In particular, you have to learn to hold them to account via their own rule book and standards. This is the only language and morality that they will possibly respond to. We may not like it, but that’s what works. To bring this to life, here is my latest freedom of information request to Durham County Council. I will let you scan through it quickly, and have put the key points into bold. (CDOS is their debt enforcement team.)

My questions are related to the enforcement of debt resulting from potentially legally defective liability orders, issued in collaboration with magistrates’ courts.

1. Is there a policy document that describes how correspondence to the Chief Executive is handled, and is this available to the public?
2. More narrowly, if a potential criminal act by council staff is raised by a member of the public in a letter to the Chief Executive, is there a defined internal process to handle this? If so, what is it?
3. Most specifically, is there a duty for the correspondence team to inform the Chief Executive personally when a member of the public raises a criminal concern?
4. Does the standard complaints process for the council have any qualifying or gating terms and conditions when the matter is of a potentially criminal nature? If so, what are they?
5. The council sends out a notice of a liability order after the court hearing for unpaid council tax. Is there any defined process to supply the member of the public with a certified copy of the court order (when requested) to prove it was lawfully issued and who is accountable?
6. When a member of the public writes to CDOS, is there a defined process for how it should be handled and responded to? Is this policy available to the public?
7. Specifically, is there a requirement for CDOS to acknowledge or respond to correspondence in relation to debt and legal matters?
8. When a member of the public writes to CDOS withdrawing implied right of access to their property, is there a process or system for recording this and acting upon it?

Administration is focused on roles, responsibilities, procedures, policies, and outcomes. Questions of morality, law, equity, fairness, or even sanity do not apply. So focus on the former, and that gives you the tools to engage with the latter while having the upper hand. The more you can highlight how they are not “good administrators”, the less they will want to interact with you, and the greater the chance of simply being left alone to live your life without being harassed or intimidated.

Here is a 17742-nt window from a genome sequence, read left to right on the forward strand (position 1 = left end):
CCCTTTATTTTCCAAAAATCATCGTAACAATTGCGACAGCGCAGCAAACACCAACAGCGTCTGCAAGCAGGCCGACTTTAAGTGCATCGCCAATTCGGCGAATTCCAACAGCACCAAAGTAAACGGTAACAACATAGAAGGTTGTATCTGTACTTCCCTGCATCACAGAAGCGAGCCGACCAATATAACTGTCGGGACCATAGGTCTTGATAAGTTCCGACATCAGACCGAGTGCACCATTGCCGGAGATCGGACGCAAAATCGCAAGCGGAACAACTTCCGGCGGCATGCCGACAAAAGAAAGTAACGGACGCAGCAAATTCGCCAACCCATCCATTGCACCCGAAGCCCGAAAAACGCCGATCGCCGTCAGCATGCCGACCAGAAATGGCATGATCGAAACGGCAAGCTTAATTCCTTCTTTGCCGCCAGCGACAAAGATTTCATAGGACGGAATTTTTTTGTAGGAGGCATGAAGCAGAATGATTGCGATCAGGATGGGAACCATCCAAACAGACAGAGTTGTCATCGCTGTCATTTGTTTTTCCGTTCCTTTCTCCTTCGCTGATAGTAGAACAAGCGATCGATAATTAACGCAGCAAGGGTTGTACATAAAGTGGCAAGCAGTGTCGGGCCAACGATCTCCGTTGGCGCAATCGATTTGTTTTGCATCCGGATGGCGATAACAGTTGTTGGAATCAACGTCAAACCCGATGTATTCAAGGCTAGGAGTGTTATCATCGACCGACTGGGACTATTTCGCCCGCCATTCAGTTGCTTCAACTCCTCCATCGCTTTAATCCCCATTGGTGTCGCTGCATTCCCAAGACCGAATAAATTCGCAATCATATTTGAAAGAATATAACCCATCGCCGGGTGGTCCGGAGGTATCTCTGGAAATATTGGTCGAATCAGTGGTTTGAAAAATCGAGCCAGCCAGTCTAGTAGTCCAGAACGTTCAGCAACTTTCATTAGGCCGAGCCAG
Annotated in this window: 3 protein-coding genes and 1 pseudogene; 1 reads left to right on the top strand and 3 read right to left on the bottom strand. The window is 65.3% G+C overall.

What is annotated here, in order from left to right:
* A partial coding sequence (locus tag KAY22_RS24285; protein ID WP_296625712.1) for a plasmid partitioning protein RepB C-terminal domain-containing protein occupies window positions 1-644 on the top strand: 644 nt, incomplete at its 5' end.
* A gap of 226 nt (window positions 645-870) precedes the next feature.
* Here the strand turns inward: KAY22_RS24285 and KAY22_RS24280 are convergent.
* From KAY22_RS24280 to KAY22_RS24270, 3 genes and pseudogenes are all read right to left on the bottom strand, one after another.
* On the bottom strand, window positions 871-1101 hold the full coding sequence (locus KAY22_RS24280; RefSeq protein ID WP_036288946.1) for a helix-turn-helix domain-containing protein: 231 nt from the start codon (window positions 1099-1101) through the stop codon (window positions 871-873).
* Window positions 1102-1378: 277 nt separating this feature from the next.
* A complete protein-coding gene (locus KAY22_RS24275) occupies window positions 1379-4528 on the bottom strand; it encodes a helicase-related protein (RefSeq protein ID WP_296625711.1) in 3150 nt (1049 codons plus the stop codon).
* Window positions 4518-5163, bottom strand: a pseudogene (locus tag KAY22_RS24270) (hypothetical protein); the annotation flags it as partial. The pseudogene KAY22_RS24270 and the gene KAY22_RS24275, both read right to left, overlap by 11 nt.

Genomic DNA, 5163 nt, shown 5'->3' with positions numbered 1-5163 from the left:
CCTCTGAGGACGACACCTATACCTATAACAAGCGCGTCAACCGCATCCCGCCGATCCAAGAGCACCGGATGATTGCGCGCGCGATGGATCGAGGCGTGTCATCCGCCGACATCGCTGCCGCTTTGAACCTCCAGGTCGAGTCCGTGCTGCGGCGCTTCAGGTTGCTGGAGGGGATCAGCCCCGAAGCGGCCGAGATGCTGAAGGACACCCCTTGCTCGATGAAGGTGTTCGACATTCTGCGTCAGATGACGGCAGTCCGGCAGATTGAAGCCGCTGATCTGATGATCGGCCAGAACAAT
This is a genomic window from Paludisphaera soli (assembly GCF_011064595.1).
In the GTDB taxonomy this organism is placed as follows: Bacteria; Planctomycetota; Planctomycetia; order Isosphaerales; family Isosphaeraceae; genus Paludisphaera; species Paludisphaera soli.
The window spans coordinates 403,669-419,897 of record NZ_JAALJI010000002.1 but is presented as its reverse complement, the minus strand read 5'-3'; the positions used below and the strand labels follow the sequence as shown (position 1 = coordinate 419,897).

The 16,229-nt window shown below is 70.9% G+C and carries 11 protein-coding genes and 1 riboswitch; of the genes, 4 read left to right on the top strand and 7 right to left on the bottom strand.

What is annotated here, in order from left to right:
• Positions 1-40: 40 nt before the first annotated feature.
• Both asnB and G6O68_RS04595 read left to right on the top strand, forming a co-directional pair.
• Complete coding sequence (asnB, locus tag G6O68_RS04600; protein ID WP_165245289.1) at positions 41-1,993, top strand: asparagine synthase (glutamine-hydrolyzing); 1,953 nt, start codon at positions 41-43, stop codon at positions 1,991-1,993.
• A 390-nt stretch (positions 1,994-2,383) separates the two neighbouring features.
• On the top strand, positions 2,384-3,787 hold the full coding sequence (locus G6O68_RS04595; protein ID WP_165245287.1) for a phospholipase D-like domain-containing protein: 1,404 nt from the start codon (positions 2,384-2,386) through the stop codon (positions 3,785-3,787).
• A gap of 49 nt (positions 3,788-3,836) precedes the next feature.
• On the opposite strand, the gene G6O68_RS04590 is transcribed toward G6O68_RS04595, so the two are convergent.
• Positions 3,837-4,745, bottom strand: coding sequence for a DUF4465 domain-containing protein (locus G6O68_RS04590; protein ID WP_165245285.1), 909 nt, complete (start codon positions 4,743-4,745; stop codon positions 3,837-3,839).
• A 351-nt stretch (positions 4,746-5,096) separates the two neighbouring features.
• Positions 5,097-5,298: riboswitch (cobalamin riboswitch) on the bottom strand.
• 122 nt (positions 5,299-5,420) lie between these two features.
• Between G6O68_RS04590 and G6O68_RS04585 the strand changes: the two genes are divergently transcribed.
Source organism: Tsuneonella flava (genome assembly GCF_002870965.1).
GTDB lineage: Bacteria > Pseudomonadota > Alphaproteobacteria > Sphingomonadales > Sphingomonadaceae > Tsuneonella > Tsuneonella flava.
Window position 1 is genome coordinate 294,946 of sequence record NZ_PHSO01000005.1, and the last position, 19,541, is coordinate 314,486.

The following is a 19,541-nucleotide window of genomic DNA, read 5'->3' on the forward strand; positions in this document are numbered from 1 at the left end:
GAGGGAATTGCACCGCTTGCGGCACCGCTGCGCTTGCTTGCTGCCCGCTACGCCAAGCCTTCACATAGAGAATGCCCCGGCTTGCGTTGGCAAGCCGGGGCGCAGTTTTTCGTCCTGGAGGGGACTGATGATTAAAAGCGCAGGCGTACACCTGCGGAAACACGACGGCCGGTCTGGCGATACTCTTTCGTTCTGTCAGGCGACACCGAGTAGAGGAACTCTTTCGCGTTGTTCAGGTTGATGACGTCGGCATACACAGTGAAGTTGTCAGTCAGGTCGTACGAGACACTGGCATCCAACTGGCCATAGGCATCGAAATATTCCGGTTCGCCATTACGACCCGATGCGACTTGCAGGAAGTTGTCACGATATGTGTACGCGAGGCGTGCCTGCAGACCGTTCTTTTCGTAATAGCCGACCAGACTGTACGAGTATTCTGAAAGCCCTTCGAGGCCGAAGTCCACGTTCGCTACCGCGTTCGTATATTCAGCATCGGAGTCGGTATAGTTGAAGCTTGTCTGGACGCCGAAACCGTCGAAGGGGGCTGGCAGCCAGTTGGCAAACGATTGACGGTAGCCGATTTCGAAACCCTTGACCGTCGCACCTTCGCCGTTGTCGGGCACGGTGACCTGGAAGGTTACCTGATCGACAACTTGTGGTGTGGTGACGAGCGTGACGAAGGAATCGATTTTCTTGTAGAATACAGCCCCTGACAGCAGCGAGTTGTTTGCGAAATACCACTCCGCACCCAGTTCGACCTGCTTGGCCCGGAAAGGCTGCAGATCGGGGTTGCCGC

The generic process seems to be something like the following (although this is not legal advice in any way or form):

  • Use freedom of information acts to gather intelligence on their relevant processes and compliance to these (e.g. management data).
  • Use an affidavit to state how you have attempted to comply with their processes, and they have not been in compliance with their own policies.
  • Use follow-up letters (which generally get zero response) to explain that you seek a remedy or cure, and that you are planning to take action.
  • The idea of “estoppel” then prevents them from going back and re-arguing their case; you have created your own “legal facts”, which ideally are aligned to real facts.
  • Where their failure to follow the rules invokes a criminal act, make a complaint to the police, using the evidence of non-compliance you have gained.

The administrative system will keep trying to hide its crimes by using their complaints process to cover it all up. Our job is to keep pushing back and turning these matters into criminal investigations where possible. This is a war of attrition, and there are a lot more of us than there are of them. They cannot come to arrest us all, or break down all our doors. Every time we push back, people inside the corrupt system also start to ask questions and wake up. Fighting battles against “just following orders” types who lie and cheat for a living is not easy, and takes time to master.

What I am learning (via the school of hard knocks and the suffering of close friends) is how to use a combination of civil and criminal processes to go after them. Never expect them to show honour — these institutions are just crime gangs using public service as a fig leaf to cover their shame.

You have to “impedance match” the level of authority you are acting at: administrative, legal, or constitutional matters have different venues. It’s useless trying to get an administrator to pay attention to the fact they are acting unlawfully, or that legislation is unconstitutional.

The successful way of fighting back is paradoxical. You have to become more of a stickler for administrative rules and the tiny minutiae of bureaucracy than they already are. It is tedious, it is troublesome, and it is tiring. But it does deliver results. Truth and justice are processes, not events, attributes, or objects.

Administrative criminals commit crimes through simply… administering. So we expose their crimes by becoming more like them, not less; we expose them first by engaging in their administrative horror show. It is the prerequisite of holding them to account, prosecuting them, and beginning deeper reform.